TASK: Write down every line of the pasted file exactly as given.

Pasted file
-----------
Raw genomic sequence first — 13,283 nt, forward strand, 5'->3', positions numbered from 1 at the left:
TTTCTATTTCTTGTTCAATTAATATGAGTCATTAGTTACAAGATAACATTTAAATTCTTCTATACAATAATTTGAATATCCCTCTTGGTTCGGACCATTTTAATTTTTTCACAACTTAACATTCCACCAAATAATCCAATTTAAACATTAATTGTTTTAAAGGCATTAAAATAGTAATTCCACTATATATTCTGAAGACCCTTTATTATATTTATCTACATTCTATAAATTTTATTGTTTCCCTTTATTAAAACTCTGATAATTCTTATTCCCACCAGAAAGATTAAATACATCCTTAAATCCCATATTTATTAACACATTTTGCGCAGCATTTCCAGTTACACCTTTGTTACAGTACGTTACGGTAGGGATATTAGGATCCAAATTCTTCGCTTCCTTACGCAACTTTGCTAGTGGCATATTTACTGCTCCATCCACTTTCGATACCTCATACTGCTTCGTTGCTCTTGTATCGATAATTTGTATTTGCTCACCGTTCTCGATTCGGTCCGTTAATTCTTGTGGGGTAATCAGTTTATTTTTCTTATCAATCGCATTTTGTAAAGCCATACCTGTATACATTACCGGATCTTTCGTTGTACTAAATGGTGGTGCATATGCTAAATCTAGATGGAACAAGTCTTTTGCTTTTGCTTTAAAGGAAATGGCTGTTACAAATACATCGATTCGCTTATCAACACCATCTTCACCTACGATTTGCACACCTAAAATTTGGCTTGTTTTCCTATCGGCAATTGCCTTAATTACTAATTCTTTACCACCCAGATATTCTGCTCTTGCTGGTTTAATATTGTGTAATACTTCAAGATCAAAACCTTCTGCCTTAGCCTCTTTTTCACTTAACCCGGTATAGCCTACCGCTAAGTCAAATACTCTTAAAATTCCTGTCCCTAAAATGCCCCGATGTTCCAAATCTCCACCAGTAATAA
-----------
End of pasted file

Raw genomic sequence first — 13,283 nt, forward strand, 5'->3', positions numbered from 1 at the left:
TTTCTATTTCTTGTTCAATTAATATGAGTCATTAGTTACAAGATAACATTTAAATTCTTCTATACAATAATTTGAATATCCCTCTTGGTTCGGACCATTTTAATTTTTTCACAACTTAACATTCCACCAAATAATCCAATTTAAACATTAATTGTTTTAAAGGCATTAAAATAGTAATTCCACTATATATTCTGAAGACCCTTTATTATATTTATCTACATTCTATAAATTTTATTGTTTCCCTTTATTAAAACTCTGATAATTCTTATTCCCACCAGAAAGATTAAATACATCCTTAAATCCCATATTTATTAACACATTTTGCGCAGCATTTCCAGTTACACCTTTGTTACAGTACGTTACGGTAGGGATATTAGGATCCAAATTCTTCGCTTCCTTACGCAACTTTGCTAGTGGCATATTTACTGCTCCATCCACTTTCGATACCTCATACTGCTTCGTTGCTCTTGTATCGATAATTTGTATTTGCTCACCGTTCTCGATTCGGTCCGTTAATTCTTGTGGGGTAATCAGTTTATTTTTCTTATCAATCGCATTTTGTAAAGCCATACCTGTATACATTACCGGATCTTTCGTTGTACTAAATGGTGGTGCATATGCTAAATCTAGATGGAACAAGTCTTTTGCTTTTGCTTTAAAGGAAATGGCTGTTACAAATACATCGATTCGCTTATCAACACCATCTTCACCTACGATTTGCACACCTAAAATTTGGCTTGTTTTCCTATCGGCAATTGCCTTAATTACTAATTCTTTACCACCCAGATATTCTGCTCTTGCTGGTTTAATATTGTGTAATACTTCAAGATCAAAACCTTCTGCCTTAGCCTCTTTTTCACTTAACCCGGTATAGCCTACCGCTAAGTCAAATACTCTTAAAATTCCTGTCCCTAAAATGCCCCGATGTTCCAAATCTCCACCAGTAATAA